Ochs und Junior has launched three perpetual calendars that bring the Swiss brand’s disruptive, simplified design language to the most classical of complications.
The Calendario Cent’anni (CCA), or Hundred Year Calendar, is presented in three different colorways and displays date, month, leap year and running seconds, without relying on the traditional perpetual calendar arrangement of three sub-dials in a 3/6/9 configuration. The two centrally mounted hands, displaying hours and minutes, are the only traditional indications present.
Running seconds is presented as a small rotating disc at the six o’clock position, while 31 square apertures, set into the dial in a spiral formation, indicate the date. The month is displayed using a central disc, rotating inside a scale of 12 indices and leap year aligns once every four years, using a smaller, concentrically mounted disc.
It’s worth noting that while watches with the perpetual calendar complication must mechanically keep track of the date until 2100 (including leap years with 29 days in February), they aren’t required to display every element of that date. Here, the day and moonphase, which are displayed on the majority of traditional perpetual calendars, are omitted.
Ochs und Junior was founded in 2006 as a platform for the genius-level watchmaking of Ludwig Oechslin, who uses complex micro-mechanics to present the information offered by traditional complications in a simplified manner. When Ulysse Nardin was relaunched in the early 1980s, Oechslin was hired to develop complicated watches, such as the famed Trilogy of Time and Freak models.
Like other Ochs und Junior models, the CCA’s 40mm, two-piece titanium case is left unfinished for a raw, industrial aesthetic that you will almost certainly either appreciate or criticise. Inside, Oechslin has built his own calendar module on top of Ulysse Nardin’s automatic UN320 movement, which features a silicone escapement and hairspring. Two of the three references use a sparse mix of baton and dot markers, whilst the third uses Arabic numerals, which is still something of a rarity for the brand.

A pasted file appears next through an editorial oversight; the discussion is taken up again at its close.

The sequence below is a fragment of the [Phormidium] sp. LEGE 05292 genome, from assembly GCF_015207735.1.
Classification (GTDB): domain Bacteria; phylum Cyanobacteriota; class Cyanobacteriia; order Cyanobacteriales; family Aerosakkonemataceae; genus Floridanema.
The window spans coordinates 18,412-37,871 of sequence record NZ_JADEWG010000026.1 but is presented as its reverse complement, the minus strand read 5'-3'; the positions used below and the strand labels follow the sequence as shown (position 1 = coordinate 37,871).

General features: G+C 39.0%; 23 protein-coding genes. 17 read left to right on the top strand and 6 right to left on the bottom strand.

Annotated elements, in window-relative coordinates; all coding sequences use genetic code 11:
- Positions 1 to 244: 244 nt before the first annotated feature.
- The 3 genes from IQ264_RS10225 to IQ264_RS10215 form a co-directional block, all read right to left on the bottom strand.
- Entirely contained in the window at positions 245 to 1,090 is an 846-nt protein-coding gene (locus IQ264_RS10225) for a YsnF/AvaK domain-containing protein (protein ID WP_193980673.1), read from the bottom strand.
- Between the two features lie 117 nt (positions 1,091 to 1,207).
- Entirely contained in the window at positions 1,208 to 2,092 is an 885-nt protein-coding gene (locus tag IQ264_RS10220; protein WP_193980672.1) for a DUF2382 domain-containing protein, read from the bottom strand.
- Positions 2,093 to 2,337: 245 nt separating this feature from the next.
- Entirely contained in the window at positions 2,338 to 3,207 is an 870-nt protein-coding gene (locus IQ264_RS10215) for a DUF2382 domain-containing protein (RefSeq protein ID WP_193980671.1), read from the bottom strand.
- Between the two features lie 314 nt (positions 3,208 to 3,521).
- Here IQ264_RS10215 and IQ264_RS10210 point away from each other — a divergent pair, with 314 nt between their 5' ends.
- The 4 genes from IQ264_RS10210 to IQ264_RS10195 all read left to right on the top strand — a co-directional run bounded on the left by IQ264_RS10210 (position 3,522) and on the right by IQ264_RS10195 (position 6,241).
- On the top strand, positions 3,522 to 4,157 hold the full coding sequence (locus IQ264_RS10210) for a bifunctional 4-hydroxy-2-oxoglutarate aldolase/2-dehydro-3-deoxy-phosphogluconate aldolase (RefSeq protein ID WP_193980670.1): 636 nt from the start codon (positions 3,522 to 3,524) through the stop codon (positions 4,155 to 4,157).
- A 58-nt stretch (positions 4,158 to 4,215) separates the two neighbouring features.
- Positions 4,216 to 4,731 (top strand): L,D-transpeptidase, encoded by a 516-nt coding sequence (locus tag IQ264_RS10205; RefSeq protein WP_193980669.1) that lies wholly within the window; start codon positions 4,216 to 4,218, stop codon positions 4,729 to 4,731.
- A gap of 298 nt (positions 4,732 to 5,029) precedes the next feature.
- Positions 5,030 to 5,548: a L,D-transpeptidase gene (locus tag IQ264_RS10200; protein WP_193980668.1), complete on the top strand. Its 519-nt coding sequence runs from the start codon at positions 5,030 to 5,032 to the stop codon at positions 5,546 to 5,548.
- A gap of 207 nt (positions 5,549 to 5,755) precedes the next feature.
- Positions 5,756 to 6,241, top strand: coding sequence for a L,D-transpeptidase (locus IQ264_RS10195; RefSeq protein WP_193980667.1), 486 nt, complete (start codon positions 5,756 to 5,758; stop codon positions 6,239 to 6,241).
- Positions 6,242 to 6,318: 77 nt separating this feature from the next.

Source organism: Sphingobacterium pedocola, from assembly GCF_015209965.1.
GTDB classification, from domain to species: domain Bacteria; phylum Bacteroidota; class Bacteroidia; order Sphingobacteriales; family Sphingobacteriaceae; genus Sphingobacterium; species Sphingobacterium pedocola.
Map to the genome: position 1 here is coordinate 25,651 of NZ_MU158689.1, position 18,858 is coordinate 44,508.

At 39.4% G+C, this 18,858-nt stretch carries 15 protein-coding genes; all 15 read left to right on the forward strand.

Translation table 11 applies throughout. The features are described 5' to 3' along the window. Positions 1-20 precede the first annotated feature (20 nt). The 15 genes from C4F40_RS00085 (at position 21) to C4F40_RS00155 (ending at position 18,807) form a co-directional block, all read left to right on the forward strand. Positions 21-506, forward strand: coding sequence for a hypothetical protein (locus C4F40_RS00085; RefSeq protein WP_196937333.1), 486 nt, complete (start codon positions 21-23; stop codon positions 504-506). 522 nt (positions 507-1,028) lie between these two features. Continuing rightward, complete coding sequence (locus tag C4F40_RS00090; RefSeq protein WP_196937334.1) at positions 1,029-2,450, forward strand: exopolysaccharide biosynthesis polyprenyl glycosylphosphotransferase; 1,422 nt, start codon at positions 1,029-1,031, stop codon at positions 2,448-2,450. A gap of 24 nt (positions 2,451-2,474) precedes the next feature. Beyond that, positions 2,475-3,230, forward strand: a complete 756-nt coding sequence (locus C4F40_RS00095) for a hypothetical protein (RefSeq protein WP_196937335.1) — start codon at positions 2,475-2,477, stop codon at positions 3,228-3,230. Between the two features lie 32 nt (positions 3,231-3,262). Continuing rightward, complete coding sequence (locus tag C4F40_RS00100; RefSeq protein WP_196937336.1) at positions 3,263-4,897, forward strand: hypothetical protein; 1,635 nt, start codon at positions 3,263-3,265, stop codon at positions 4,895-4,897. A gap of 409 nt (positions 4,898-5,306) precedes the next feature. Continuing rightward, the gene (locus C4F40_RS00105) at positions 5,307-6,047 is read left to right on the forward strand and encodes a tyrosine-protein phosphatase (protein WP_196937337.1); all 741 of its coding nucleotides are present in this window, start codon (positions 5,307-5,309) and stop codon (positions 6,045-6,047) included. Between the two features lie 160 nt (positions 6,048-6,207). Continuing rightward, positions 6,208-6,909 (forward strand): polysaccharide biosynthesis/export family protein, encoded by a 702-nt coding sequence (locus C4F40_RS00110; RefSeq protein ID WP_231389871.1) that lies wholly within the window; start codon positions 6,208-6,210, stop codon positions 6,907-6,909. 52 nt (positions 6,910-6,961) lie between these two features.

Perpetual calendars don’t usually come cheap, given the complexity of their movements and the sheer number of parts that need to be finely decorated. But Ochs und Junior doesn’t do fine decoration and Oechslin somehow achieves his perpetual calendar module using just nine components. As such, the CCA is priced at CHF 15,230 ($16,660 USD). While it’s not the most affordable mechanical perpetual calendar on the market (that honor still goes to the Frederique Constant Slimline Perpetual Calendar at $8,895 USD), it is close.
The Ochs und Junior Calendario Cent’anni is available to pre-order now, using watchmaking’s traditional “Souscription” model of 50% deposit, with the remainder payable upon delivery in the summer.
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